"Listening" ports (open ports) indicate that a computer is providing a service on the network - thus "listening" for a connection. While not all network services are bad, and many are required for the proper operation of home and business networks, having a port listening on the Internet is really bad if it is unintentional - the services listening on the open ports may be exploited by worms or malicious hackers.
Server - Any computer offering services on a network is called a server by us geeks. However, a server to you office pros is the central computer that holds all your goodies while you're not working on them. For my typical customer, an office server not only stores and backs up files, but also serves the "Intranet" e-mail, calendar, and other, more essential services like authorization, authentication, and event logging.
TCP/IP - Transmission Control Protocol/Internet Protocol is a suite of networking protocols (languages) upon which the Internet, and more recently our office networks, heavily rely. It doesn't matter if you're running Windows, Linux, or Mac OS X, if you use the Internet, you use TCP/IP. When you "ping" someone, you are using the most basic parts of the TCP/IP protocol.
Wednesday, January 24, 2007
Today, most of the work is done by entities like Adminastar Federal, who are contracted with the CMS to provide service to a specific region - Administar, for instance, is in charge of the Midwest, particularly Illinois, Indiana, Kentucky and Ohio.
There are two ways that nursing homes typically submit their claims - either via batch, or via DDE (direct data entry). Most typically the people that handle the claims dial into a regional point-of-presence (POP) using theAT&T Global Dialer and use a terminal program like Microsoft's Hyperterminal, orMedacomm. Batch submittals and real-time benefits verification are typically obtained from the CMS using PC Ace Pro32 (the IVANS software for Medicare Part A verification and submission) or Passport IP - AT&T Global Dialer and Passport IP can be found at http://www.ivans.com/downloads/.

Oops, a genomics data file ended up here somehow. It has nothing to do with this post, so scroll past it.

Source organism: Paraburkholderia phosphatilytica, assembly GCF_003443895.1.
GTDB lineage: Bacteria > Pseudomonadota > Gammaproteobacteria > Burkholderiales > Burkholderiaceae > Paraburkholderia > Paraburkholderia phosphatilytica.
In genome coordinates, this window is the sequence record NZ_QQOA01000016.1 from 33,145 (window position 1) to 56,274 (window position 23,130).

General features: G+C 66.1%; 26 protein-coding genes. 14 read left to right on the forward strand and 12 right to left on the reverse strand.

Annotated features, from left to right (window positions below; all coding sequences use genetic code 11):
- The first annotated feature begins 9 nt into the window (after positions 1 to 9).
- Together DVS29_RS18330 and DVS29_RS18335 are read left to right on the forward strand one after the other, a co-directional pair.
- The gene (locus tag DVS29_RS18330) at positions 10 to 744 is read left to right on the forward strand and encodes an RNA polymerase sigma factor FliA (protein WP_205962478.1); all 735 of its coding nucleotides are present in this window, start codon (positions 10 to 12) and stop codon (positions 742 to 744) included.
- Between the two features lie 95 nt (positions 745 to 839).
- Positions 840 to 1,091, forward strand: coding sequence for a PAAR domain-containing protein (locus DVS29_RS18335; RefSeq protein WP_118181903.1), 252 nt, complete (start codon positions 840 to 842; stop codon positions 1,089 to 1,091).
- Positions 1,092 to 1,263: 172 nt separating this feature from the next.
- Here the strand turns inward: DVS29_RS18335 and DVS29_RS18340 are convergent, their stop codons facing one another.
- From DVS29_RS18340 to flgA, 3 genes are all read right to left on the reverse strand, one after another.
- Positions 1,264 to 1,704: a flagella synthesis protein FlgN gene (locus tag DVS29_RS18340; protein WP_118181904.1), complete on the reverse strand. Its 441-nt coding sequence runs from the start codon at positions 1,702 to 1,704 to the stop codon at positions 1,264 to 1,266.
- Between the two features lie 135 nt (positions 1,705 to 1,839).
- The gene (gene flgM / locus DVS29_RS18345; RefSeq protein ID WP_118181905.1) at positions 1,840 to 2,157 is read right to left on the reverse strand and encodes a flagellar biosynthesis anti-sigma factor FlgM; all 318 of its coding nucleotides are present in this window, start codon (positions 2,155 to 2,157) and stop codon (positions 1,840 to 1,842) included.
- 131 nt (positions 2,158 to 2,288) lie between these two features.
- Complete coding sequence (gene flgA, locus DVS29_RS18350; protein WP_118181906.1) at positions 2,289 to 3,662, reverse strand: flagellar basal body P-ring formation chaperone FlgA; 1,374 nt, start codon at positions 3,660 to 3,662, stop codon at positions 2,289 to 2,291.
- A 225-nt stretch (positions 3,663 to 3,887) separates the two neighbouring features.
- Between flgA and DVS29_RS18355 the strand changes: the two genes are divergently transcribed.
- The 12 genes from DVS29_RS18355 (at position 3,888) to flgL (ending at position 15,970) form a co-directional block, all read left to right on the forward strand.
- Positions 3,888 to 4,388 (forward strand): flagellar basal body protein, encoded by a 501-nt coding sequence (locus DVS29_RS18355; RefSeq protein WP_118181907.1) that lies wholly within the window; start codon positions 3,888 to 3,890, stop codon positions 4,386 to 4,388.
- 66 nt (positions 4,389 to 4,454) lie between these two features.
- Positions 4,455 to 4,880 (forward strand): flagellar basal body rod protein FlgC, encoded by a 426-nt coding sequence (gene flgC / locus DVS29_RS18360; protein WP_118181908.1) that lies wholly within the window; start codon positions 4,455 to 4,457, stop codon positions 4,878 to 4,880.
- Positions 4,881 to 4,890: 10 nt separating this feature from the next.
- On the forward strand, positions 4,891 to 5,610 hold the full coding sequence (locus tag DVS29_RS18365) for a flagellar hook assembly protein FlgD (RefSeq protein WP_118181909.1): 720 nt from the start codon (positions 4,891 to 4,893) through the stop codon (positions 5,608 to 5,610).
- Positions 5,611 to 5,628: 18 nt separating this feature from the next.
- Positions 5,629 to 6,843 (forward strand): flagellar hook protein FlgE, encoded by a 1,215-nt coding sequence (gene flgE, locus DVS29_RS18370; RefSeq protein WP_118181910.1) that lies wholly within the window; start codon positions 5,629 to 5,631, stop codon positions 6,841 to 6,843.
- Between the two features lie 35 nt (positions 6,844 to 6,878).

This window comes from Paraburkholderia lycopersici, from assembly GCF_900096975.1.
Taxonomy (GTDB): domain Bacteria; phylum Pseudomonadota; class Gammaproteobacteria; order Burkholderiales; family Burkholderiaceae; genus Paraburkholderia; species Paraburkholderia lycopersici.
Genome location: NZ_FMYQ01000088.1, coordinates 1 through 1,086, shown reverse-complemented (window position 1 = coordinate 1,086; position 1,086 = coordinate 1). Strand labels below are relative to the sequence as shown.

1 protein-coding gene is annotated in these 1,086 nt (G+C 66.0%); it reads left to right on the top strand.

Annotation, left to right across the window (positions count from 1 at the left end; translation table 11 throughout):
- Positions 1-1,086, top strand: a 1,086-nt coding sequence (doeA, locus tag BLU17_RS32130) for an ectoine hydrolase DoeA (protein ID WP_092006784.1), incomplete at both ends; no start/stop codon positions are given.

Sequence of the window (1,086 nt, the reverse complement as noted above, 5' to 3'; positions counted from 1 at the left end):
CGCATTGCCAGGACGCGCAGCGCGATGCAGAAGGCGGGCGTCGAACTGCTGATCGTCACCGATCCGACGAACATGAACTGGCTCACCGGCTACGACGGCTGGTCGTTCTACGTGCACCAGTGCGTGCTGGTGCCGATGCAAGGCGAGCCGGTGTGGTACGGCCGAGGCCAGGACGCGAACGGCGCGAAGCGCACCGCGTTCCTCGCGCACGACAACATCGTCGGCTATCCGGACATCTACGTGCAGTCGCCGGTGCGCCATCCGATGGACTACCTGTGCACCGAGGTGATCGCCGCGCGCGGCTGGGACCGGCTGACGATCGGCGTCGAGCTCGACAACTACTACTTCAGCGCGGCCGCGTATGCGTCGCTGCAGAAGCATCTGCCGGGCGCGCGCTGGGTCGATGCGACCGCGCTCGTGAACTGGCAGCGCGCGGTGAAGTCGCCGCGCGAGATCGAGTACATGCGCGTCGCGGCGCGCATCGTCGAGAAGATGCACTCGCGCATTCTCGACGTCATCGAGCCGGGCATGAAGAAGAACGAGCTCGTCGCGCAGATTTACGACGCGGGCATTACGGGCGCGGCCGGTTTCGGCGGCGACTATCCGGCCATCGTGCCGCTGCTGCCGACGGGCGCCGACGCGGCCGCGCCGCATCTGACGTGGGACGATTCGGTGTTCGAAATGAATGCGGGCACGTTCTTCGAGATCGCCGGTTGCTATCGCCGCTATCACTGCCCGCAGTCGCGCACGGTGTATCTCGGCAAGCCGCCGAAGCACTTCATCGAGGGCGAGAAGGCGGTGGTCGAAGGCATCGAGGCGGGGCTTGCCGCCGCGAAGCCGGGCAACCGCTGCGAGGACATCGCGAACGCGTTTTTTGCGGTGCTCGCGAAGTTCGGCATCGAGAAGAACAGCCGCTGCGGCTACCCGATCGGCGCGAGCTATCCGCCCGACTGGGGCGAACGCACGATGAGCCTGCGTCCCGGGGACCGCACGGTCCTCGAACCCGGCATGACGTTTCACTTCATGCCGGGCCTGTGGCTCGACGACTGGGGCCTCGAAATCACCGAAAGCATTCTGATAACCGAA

Signing up for these services is simple, and the necessary forms can be found on the CMS's web site .
Tuesday, January 16, 2007
So for the next few entries, I will try to bring some of the more technical terms I may use to the table and discuss them in more detail.
defrag - DOS and Windows command that invokes the process of defragmentation.
defragmentation - (or defragging) is a process that reduces the amount of fragmentation in file systems. It does this by physically reorganizing the contents of the disk in order to store the pieces of each file close together and in order (contiguously). It also attempts to create larger regions of free space using compaction to impede the return of fragmentation. (from Wikipedia)
file system fragmentation, sometimes called file system aging, is the inability of a file system to lay out related data sequentially (contiguously), an inherent phenomenon in storage-backed file systems that allow in-place modification of their contents. It is a special case of data fragmentation. File system fragmentation introduces disk head seeks, which are known to hinder throughput. (from Wikipedia)
malware - malicious software is software designed to infiltrate or damage a computer system without the owner's informed consent. It is a portmanteau of the words "malicious" and "software". The expression is a general term used by computer professionals to mean a variety of forms of hostile, intrusive, or annoying software or program code. (from Wikipedia)
page file - a file on your hard drive that emulates your computers random access memory (RAM - often the smallest of the vertical chips sticking up from the main computer board inside your tower or CPU). Items in memory that aren't used very often are written to the page file in order to free up space in the much faster RAM. The page file can also act as additional RAM once all of your physical RAM is in use. Since the page file is on the hard disk, transfer into and out of the page file is limited by the speed at which your hard disk operates. Hard disks rely on relatively slow mechanical systems to read and write information, dealing with memory paged to the hard disk is substantially slower than working with memory in the RAM chips. This is why the computer slows down when it is out of physical memory - it must instead perform tremendous amounts of reads and writes on the hard drive that it uses for its memory.
Tuesday, January 09, 2007
Take PageDefrag for instance - this tool lets you defragment your page file, your event logs, and your registry. While this isn't necessary in Windows XP (the built-in defrag program does this well), Windows 2000 didn't include this functionality.
Also useful is Diskmon - this tool monitors access to the hard drive, either giving detailed info, or, in the case you don't have a working hard drive light, this will put a hard drive light in the task tray.
This page has an excellent array of utilities for managing system processes and threads - including apps to list processes, and a program to KILL windows applications - good against stubborn viruses.
Autoruns is an application that lists all of the programs that start up automatically when you turn on your computer. This is handy in removing spyware or other undesirable startup programs.